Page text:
The Truth About Differential Pay
We recently obtained a favorable differential pay verdict on behalf of one of our Reservist clients. The case, which concerned the pay the Reservist was due from his Federal Government employer while he was on U.S. military duty, raised many interesting and important points, particularly for those who are in the Reserves and National Guard, and certainly for Reservists and Guardsmen who are trying to collect differential pay. Read the verdict here.
Under a 2009 Federal Statute, 5 U.S.C. § 5538, when a federal employee is absent from his civilian job to perform active duty in the military, his employing agency may be required
to pay him differential pay—the difference between his civilian pay and his military pay. It is now likely mandatory for the Federal Government to provide differential pay to Reservists and Guardsmen when they go on active duty orders during a period of national emergency, voluntarily or involuntarily. Differential pay is required only if (among other things) the employee was ordered to active duty under one of several enumerated Title 10 sections, most of which are “involuntary” activations, or under “any other provision of law during a war or during a national emergency declared by the President or Congress.”
In our case, the relevant facts were undisputed. Our client volunteered for active duty under § 12301(d) during a declared national emergency. Since September 14, 2001, the United States has been under a national emergency called Presidential Proclamation 7463. This state of national emergency was first ordered by President George W. Bush, has been renewed each year since and most recently was continued by President Obama for another year on Sept. 4, 2014. The only dispute in the case was whether our client’s voluntary military service was protected by the catch-all provision: “any other provision of law during a war or during a national emergency declared by the President or Congress.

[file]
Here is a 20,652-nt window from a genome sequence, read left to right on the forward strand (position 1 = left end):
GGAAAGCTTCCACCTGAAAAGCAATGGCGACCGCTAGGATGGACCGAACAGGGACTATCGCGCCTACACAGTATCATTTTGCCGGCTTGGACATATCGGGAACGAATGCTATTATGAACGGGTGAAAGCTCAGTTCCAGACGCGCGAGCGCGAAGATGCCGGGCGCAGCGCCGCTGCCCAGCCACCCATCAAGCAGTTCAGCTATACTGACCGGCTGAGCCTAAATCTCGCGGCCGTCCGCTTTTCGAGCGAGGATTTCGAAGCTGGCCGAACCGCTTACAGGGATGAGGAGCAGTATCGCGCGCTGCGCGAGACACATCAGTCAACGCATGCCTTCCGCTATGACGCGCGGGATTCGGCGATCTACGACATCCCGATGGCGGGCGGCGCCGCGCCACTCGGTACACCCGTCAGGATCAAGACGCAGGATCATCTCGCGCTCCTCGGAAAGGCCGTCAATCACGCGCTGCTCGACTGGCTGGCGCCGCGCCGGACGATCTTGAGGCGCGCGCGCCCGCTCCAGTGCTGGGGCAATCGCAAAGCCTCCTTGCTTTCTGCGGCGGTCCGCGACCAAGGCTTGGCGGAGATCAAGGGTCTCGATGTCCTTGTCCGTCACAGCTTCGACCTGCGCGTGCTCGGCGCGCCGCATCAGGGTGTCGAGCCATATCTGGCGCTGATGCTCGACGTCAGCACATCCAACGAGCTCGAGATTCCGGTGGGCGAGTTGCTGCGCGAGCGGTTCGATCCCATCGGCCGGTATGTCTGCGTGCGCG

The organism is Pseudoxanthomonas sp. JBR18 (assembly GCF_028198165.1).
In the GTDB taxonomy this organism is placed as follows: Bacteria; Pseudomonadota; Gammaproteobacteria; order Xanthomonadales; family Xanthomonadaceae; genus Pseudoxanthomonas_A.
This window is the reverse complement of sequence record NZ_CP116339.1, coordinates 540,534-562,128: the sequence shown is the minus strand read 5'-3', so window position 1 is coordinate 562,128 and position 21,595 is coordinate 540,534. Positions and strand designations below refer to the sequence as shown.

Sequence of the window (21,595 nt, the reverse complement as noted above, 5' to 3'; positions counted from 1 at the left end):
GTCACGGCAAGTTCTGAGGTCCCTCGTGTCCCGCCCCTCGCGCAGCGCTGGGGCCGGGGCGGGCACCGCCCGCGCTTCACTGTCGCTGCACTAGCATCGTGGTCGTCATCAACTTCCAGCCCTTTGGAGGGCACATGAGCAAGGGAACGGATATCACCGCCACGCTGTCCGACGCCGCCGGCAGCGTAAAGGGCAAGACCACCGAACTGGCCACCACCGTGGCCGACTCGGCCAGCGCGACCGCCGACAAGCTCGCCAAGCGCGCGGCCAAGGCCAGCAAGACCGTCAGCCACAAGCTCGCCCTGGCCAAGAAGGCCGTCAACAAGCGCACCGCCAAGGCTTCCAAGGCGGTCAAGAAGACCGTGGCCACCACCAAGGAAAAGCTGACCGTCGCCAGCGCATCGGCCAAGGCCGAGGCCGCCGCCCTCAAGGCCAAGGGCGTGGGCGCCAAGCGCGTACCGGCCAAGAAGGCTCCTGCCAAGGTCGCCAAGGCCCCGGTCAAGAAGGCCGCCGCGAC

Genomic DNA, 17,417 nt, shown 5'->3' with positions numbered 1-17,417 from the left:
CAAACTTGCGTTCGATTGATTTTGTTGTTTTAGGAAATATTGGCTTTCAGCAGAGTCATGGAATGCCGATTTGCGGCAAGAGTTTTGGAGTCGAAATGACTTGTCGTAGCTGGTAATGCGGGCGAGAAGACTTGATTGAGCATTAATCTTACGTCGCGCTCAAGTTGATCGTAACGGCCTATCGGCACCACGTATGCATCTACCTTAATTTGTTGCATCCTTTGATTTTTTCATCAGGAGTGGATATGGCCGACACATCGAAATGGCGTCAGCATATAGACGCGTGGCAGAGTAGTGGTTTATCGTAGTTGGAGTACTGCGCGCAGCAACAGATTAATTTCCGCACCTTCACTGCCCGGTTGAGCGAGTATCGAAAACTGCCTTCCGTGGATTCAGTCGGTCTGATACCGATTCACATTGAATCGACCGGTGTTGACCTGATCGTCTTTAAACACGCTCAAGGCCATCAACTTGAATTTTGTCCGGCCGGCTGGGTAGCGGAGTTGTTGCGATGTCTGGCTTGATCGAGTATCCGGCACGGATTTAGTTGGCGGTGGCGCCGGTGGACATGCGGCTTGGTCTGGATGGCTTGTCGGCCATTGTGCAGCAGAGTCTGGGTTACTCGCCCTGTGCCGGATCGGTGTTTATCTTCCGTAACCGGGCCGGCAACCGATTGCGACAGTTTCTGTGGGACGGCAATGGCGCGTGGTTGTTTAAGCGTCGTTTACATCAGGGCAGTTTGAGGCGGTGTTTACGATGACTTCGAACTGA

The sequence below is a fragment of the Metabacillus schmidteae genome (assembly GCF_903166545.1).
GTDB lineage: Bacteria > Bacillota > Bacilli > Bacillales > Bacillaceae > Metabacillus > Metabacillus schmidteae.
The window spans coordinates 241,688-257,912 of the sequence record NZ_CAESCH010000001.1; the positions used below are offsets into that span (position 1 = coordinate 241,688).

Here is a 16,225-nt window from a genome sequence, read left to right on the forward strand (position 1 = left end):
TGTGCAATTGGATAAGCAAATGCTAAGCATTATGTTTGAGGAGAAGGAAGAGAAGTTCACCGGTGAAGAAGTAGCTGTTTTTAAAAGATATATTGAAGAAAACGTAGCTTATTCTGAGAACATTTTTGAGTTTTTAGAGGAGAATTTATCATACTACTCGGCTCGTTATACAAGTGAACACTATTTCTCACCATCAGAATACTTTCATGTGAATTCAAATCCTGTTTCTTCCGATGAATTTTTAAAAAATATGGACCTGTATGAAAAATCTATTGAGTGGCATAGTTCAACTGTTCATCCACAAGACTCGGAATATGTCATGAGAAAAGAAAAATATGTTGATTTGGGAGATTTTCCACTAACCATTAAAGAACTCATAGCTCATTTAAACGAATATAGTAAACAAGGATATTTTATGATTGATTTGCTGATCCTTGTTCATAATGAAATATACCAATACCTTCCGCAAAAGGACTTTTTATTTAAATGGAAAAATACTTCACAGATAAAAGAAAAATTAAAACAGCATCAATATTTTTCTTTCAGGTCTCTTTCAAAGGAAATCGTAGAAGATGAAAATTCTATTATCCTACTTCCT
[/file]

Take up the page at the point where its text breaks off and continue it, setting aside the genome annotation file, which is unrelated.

Our client’s employer (an agency within the Department of Defense) refused to pay him his differential pay because 10 U.S.C. § 12301(d), the statutory section under which he was ordered to active duty, is a “voluntary” period of military service while the other statutory sections listed are “involuntary” periods of service. And even though our client’s military pay was less than his civilian pay, his employer refused to pay him the difference because it contended that voluntary military duty under § 12301(d) does not qualify for differential pay.. It is the last “catch-all” phrase that turned the tide in our favor. The trial judge found that there is no basis in the statutory text to limit the catch-all clause, which covers “any other provision of law,” during a national emergency and he granted our client his differential pay.
Our successful verdict greatly increases the likelihood for military Reservists and Guardsmen to receive the differential pay to which they are entitled. The government has appealed the trial judge’s decision, but we are confident that the appeal will support the trial court, and affirm the fact that differential pay is required when a Federal employee who is also a Reservist or Guardsman goes on military orders during a period of national emergency, voluntarily or involuntarily. If we win the appeal, this decision will become binding on all other Merit Systems Protection Board judges, which means that every Reservist or Guardsman who is also a Federal employee and has performed voluntary or involuntary active duty service since 2009 will be entitled to receive the difference in pay between his Federal Government job and his military job.
If you work or have worked for the Federal Government and are or were also a Reservist or National Guardsman, please contact us directly for a free consultation. You may be entitled to the differential pay between your Federal Government pay and your military pay.